Album Review: Tom Scott “Avantdale Bowling Club”


In terms of modern New Zealand hip-hop, if you could call anyone the OG it would have to be Tom Scott. After carving out a successful ten-year career with Home Brew@Peace, and Average Rap Band, Scott has returned with his first solo album Avantdale Bowling Club, and as debut solo projects go, this one is an absolute treasure.

Scott began this album four years ago and has spent a long time in the studio with friends and regular musical collaborators such as Julian Dyne, Christoph El Truento, and Haz Beats, writing and recording to ensure his first up solo effort was perfect. In that time, there was also the important matter of becoming a father which has very much influenced the direction this album has taken.

With this, Avantdale Bowling Club is arguably Scott’s most personal project yet and sees him at the crossroads in his professional and personal life both looking back and forward simultaneously. He describes the album as being about growing up and accepting responsibility, while also labelling it as a self-help book addressed to himself.

This overall direction is set to what Scott calls “irrelevant jazz from an island nation off the coast of Antarctica.” Irrelevant jazz might be a bit of a stretch, however, because the jazz arrangements on here are carefully crafted and superbly arranged to suit the lyrical content conjuring up almost a John Coltrane-like feel.

The album begins with the first single Years Gone By, one of Scott’s most beautiful songs which seems him counting forward year by year of his life while namedropping important events in it. It is as autobiographical as he has ever sounded and is really the heart of the album, setting the scene for what is to come.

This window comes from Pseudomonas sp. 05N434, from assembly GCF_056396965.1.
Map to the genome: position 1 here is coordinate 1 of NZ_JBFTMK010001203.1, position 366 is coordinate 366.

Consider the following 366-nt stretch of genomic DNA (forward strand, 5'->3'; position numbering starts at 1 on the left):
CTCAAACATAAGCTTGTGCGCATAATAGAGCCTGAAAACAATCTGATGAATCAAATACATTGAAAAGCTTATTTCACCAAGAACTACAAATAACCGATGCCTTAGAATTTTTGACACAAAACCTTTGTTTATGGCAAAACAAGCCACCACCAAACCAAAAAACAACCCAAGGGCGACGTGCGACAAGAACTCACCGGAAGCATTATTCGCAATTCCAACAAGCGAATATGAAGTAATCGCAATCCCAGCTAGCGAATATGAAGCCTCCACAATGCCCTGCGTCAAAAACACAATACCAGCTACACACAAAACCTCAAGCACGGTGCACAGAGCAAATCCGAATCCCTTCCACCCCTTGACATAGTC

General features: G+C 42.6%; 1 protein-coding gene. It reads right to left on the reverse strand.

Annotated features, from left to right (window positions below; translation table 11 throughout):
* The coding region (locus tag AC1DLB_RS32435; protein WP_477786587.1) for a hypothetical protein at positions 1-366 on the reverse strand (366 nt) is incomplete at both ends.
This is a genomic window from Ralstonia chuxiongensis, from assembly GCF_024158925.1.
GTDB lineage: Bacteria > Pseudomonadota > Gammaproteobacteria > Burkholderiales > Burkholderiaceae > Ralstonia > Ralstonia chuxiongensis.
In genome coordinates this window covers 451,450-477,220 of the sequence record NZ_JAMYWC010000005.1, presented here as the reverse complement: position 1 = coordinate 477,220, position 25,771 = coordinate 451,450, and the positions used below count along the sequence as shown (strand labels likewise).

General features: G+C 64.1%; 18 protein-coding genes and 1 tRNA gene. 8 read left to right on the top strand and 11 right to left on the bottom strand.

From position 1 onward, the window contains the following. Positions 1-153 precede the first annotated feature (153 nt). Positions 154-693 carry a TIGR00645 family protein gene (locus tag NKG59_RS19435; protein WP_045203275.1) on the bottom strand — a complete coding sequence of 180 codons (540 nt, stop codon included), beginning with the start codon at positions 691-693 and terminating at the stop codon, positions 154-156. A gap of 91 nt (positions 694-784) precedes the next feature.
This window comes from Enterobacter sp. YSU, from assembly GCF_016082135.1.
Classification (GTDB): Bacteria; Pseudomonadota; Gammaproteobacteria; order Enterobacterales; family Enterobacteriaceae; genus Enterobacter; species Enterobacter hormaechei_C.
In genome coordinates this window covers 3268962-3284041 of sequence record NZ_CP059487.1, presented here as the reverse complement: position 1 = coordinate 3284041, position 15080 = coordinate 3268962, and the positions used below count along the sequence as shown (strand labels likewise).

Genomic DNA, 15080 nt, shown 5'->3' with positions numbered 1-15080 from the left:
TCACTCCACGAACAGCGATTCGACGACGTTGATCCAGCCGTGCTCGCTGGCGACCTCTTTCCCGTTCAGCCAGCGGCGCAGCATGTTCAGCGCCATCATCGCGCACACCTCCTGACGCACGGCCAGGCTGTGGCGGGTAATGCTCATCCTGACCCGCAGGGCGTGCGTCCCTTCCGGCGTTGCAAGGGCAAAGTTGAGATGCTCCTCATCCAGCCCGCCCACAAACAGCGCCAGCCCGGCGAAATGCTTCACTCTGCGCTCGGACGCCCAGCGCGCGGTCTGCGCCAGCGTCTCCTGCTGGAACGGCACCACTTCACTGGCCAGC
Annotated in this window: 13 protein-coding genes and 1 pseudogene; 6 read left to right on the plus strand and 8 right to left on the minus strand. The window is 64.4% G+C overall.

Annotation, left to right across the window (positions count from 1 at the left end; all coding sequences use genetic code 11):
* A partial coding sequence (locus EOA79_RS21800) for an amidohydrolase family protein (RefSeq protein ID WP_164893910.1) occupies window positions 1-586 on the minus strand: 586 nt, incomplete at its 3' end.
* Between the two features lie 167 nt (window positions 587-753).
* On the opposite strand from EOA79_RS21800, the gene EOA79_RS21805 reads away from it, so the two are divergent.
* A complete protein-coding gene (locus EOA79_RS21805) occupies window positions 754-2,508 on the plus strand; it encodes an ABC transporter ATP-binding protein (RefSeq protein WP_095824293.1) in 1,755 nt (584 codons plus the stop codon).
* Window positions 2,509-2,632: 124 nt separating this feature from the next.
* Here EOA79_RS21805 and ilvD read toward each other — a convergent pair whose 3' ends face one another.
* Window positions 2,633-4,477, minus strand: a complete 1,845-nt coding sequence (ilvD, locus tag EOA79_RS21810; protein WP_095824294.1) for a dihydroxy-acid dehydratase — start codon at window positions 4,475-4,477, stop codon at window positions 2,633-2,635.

The reflective jazzy opener is followed by the bouncy Pocket Lint with its flourishes of sax, trumpet, and barber shop-styled backing vocals, and F(R)Iends which in many ways harks back to Home Brew with its experimental beats and Scott’s effortless vocal flow.

We then get to the meat of the album where Scott lays it all on the table both lyrically and musically. The experimental Water Medley which features TEEKS and Esther Stephens on backing vocals is a nine-minute downtempo track where Scott puts down some stunning lines such as “I don’t worship landlords, I live the lands law.” Then there is Old Dogs, a playful, chilled out track about simpler times featuring former Opensouls members Chip Mathews and Jeremy Toy on bass and guitar respectively.

Listening to this record I am reminded of how vivid Scott’s lyricism is. He forces you to listen to the lyrics to the point the jazz arrangements are reduced to almost background noise. I would describe him as being New Zealand rap’s Ray Davies, that is how vivid the imagery is in his writing and how powerful his storytelling is.

Out of all the tracks, Home is where this vividness comes to the fore the most. This gorgeous track, one of his best, sees Scott recounting his move from Melbourne back to his home of Avondale in west Auckland. Scott’s socially-charged vocals float over a delicate Jonathan Crayford piano arrangement and some haunting backing vocals from Mara TK in what might just be the album’s best moment.

The record then winds down with Quincy’s March, a song about becoming a father “first time in ten years that I have felt home, found hope in the mundane,” “I push my king in his chariot on a Sunday at the market,” before closing with the experimental jazz instrumental Tea Break.

In conclusion, Avantdale Bowling Club is an excellent return from Scott after a few years in the wilderness. The son of a jazz musician, he has embraced this musical side of him to very good effect employing some excellent musicians to lay down arrangements worthy of such wonderful song-writing.

This batch of songs is no doubt some of his best work and showcase a man at peace with himself and his career trajectory. What next for Tom remains to be seen, however, for now, we can marvel in his latest offering which well and truly cements his spot as one of New Zealand’s best ever lyricists.

This review was originally published on Radio 13. Click here.

  • Sam

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